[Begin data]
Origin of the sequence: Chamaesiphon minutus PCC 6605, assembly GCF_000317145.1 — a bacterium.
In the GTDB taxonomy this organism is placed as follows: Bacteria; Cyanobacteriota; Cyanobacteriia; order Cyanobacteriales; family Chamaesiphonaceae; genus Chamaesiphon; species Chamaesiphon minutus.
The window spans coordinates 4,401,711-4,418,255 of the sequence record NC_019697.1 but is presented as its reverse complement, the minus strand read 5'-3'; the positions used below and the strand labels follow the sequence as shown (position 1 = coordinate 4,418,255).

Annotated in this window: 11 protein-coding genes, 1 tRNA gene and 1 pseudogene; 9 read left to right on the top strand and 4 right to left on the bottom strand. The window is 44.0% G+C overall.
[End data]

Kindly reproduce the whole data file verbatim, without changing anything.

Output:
Origin of the sequence: Chamaesiphon minutus PCC 6605, assembly GCF_000317145.1 — a bacterium.
In the GTDB taxonomy this organism is placed as follows: Bacteria; Cyanobacteriota; Cyanobacteriia; order Cyanobacteriales; family Chamaesiphonaceae; genus Chamaesiphon; species Chamaesiphon minutus.
The window spans coordinates 4,401,711-4,418,255 of the sequence record NC_019697.1 but is presented as its reverse complement, the minus strand read 5'-3'; the positions used below and the strand labels follow the sequence as shown (position 1 = coordinate 4,418,255).

Annotated in this window: 11 protein-coding genes, 1 tRNA gene and 1 pseudogene; 9 read left to right on the top strand and 4 right to left on the bottom strand. The window is 44.0% G+C overall.